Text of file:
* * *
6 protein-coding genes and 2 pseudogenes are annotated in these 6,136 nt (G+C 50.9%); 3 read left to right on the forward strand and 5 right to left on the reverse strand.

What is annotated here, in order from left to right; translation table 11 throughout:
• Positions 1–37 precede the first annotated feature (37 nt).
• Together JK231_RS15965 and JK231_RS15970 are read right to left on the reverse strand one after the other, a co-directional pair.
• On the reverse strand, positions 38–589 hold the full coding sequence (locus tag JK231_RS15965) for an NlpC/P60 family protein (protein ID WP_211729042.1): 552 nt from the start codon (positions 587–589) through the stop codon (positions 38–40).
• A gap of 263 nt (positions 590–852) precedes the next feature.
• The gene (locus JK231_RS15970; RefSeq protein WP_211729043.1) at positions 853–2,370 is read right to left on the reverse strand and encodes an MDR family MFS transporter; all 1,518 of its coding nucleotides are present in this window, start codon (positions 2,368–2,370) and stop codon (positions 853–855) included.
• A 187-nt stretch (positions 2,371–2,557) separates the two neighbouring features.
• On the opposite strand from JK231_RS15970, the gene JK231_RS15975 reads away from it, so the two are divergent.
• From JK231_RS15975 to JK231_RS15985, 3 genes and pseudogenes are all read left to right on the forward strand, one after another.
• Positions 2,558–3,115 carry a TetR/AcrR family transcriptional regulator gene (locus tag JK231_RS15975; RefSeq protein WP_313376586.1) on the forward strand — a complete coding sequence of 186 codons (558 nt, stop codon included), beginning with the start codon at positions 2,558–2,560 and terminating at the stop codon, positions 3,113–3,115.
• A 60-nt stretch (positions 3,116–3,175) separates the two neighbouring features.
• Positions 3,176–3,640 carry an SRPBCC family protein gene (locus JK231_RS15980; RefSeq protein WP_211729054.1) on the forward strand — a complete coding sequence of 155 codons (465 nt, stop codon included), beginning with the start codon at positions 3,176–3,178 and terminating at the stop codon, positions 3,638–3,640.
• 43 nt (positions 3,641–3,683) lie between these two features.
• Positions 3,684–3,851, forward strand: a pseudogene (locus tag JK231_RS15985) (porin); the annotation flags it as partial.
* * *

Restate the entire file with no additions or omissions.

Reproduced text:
6 protein-coding genes and 2 pseudogenes are annotated in these 6,136 nt (G+C 50.9%); 3 read left to right on the forward strand and 5 right to left on the reverse strand.

What is annotated here, in order from left to right; translation table 11 throughout:
• Positions 1–37 precede the first annotated feature (37 nt).
• Together JK231_RS15965 and JK231_RS15970 are read right to left on the reverse strand one after the other, a co-directional pair.
• On the reverse strand, positions 38–589 hold the full coding sequence (locus tag JK231_RS15965) for an NlpC/P60 family protein (protein ID WP_211729042.1): 552 nt from the start codon (positions 587–589) through the stop codon (positions 38–40).
• A gap of 263 nt (positions 590–852) precedes the next feature.
• The gene (locus JK231_RS15970; RefSeq protein WP_211729043.1) at positions 853–2,370 is read right to left on the reverse strand and encodes an MDR family MFS transporter; all 1,518 of its coding nucleotides are present in this window, start codon (positions 2,368–2,370) and stop codon (positions 853–855) included.
• A 187-nt stretch (positions 2,371–2,557) separates the two neighbouring features.
• On the opposite strand from JK231_RS15970, the gene JK231_RS15975 reads away from it, so the two are divergent.
• From JK231_RS15975 to JK231_RS15985, 3 genes and pseudogenes are all read left to right on the forward strand, one after another.
• Positions 2,558–3,115 carry a TetR/AcrR family transcriptional regulator gene (locus tag JK231_RS15975; RefSeq protein WP_313376586.1) on the forward strand — a complete coding sequence of 186 codons (558 nt, stop codon included), beginning with the start codon at positions 2,558–2,560 and terminating at the stop codon, positions 3,113–3,115.
• A 60-nt stretch (positions 3,116–3,175) separates the two neighbouring features.
• Positions 3,176–3,640 carry an SRPBCC family protein gene (locus JK231_RS15980; RefSeq protein WP_211729054.1) on the forward strand — a complete coding sequence of 155 codons (465 nt, stop codon included), beginning with the start codon at positions 3,176–3,178 and terminating at the stop codon, positions 3,638–3,640.
• 43 nt (positions 3,641–3,683) lie between these two features.
• Positions 3,684–3,851, forward strand: a pseudogene (locus tag JK231_RS15985) (porin); the annotation flags it as partial.